Best Performance & Productivity Practices Performance management can be one of the most difficult facets of HR work. Developing effective systems for measuring staff performance and then creating that right balance of carrots and sticks to coax the most out of employees is a job that requires constant and significant attention. This year, the category has been tweaked to include an emphasis on productivity. The finalists of the Best Performance & Productivity Practices Award each have a demonstrated track record in achieving great productivity and measuring their performance levels while they’re at it.

FINALISTS • CEVA Logistics • GroupM Asia Pacific • GuocoLand • Han’s (F&B) • Lenovo

• Maersk Singapore • Philips Singapore • Sakae Holdings • Sennheiser Electronics Asia • YTL PowerSeraya

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HRM AWARDS 2013

Finalists Center for Creative Leadership Award for Best Leadership Development Is a great leader born or built? The answer may involve a little of both but what is certain is that there is a large development gap between identifying potential leaders and having them job-ready to manage a complete business unit. The Center for Creative Leadership Award for Best Leadership Development honours those organisations that pride themselves on the full gamut of leadership development programmes including training, internal promotion, executive coaching and succession planning.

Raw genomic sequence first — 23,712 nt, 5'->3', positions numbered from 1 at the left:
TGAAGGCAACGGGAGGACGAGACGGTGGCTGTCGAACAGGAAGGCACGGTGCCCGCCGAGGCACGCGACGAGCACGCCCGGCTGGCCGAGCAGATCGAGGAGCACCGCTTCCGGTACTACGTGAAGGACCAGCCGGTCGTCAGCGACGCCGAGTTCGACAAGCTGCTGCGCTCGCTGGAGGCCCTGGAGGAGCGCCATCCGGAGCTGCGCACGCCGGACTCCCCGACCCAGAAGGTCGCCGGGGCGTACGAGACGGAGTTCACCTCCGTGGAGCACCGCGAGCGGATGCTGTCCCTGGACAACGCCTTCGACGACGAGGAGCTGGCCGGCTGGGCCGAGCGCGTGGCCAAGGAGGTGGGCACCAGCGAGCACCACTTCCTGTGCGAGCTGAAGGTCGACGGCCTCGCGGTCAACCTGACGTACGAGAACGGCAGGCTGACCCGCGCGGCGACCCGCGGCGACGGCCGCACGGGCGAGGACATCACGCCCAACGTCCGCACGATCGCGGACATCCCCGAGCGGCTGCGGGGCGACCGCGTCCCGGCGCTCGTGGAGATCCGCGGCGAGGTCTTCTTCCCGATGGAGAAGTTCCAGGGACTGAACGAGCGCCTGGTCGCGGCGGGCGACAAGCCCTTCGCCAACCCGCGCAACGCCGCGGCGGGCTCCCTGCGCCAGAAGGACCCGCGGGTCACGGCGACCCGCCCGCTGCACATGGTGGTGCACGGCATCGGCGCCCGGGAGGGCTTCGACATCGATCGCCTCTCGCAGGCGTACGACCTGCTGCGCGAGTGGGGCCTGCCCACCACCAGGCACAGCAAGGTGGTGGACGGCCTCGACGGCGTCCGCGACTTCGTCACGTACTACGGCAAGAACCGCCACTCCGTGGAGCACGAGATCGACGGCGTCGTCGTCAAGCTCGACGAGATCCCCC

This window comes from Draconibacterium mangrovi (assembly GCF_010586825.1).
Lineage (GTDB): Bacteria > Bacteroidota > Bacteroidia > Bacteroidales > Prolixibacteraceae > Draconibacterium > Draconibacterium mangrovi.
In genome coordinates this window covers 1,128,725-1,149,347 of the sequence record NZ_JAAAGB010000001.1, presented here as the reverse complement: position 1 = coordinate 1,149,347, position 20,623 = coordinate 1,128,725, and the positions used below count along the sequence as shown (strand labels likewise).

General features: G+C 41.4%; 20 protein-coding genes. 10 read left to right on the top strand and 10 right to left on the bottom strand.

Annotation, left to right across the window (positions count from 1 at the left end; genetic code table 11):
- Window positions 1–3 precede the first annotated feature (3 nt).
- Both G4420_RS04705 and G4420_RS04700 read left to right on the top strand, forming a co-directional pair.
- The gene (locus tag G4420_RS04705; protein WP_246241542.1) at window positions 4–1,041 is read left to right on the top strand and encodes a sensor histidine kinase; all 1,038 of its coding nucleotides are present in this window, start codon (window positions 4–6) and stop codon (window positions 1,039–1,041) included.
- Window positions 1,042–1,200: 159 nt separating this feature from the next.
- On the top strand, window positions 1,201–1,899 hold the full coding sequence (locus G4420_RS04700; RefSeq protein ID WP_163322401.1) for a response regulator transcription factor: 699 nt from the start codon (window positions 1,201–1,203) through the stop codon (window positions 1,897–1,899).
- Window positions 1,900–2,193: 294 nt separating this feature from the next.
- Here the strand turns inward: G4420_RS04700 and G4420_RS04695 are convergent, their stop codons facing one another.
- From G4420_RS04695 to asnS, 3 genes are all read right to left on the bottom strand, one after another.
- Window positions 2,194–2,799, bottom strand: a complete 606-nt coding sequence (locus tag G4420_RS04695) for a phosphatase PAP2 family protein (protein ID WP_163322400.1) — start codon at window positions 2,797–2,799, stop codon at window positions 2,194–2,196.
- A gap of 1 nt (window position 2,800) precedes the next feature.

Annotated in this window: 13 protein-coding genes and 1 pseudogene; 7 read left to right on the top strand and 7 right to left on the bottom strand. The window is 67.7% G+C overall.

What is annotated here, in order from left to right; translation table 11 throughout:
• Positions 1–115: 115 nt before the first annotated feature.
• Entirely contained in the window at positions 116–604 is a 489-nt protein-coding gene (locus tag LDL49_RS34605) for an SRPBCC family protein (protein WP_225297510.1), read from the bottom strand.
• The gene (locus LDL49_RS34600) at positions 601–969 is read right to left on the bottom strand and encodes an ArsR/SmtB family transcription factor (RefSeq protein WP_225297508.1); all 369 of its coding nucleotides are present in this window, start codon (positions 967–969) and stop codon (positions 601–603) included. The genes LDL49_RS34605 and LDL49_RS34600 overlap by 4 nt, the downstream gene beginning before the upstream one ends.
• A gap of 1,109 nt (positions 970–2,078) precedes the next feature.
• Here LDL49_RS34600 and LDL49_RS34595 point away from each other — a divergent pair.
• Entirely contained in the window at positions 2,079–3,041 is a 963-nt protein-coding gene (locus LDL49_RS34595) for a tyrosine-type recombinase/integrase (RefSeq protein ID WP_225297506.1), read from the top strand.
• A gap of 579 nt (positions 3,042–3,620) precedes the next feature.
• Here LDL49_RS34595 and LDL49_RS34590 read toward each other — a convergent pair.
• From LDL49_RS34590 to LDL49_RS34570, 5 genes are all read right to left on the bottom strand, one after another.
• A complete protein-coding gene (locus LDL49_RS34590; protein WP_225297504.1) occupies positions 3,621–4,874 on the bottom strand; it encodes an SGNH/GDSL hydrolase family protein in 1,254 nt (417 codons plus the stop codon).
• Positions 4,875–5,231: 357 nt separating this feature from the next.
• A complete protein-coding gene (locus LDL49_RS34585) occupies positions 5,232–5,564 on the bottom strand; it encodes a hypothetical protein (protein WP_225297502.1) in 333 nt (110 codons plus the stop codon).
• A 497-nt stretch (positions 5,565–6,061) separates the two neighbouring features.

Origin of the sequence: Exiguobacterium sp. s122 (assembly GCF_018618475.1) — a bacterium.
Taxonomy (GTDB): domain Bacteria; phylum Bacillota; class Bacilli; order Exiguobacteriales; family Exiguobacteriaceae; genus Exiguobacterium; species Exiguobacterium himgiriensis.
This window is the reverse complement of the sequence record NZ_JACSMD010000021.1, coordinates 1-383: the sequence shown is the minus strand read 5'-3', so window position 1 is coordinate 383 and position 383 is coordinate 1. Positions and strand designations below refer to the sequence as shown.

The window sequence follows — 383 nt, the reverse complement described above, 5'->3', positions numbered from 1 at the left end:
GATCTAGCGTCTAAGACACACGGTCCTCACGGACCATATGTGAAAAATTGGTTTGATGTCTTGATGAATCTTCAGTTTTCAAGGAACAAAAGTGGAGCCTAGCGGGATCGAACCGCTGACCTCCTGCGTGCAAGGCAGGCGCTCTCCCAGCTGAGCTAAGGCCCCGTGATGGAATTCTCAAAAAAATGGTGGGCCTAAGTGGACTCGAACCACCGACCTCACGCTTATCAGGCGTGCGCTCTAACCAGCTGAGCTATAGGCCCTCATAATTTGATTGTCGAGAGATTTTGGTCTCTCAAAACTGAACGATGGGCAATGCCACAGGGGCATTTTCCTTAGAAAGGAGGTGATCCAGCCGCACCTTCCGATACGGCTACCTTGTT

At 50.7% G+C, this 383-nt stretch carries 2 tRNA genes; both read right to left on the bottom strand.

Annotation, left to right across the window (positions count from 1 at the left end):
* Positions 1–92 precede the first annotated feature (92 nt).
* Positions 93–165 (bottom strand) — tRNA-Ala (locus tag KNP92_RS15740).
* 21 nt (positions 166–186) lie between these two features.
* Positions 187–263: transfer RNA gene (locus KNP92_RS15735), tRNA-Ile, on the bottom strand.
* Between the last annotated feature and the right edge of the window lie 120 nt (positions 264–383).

FINALISTS • Coca-Cola Singapore • DBS Bank • Emerson Process Management Asia Pacific • Gemalto • Keppel Corporation

• Lenovo • Ministry of Education (MOE) • Ministry of Manpower (MOM) • Sony Electronics Singapore • Unilever Asia

Best HR Manager Managers are often the quiet achievers of the HR profession. The Best HR Manager Award shines a light on some of the most knowledgeable, innovative and consistent HR contributors in Singapore.

FINALISTS Chow Kok Lam

Sylvester Lau

Sim Huiling Sinti

Shirleen Lee

Jenny Nai

Foo Chek Wee

Training & Development Manager, CEVA Logisitics

Senior HR Manager, Ministry of Manpower (MOM)

HR Manager (Talent Management Team), SMRT Corporation

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Assistant HR Manager, HOERBIGER KT Asia Services

Senior HR Manager, Mitsui Chemicals Asia Pacific

HR Business Partner, Visa Worldwide


HRM AWARDS 2013

Robert Walters Award for Best HR Leader HR often looks for leadership skills in the employees it works with, but HR leadership is something unique in its own right. The ability to inspire, direct and implement new HR initiatives can make or break an organisation and leaders with those skills are a vital resource within the HR department.

FINALISTS Sonia Cargan

Timothy Sebastian

Geraldine Fraser

Madan Nagaldinne

Pauline Chua

D N Prasad

HR Director – APAC, Facebook Singapore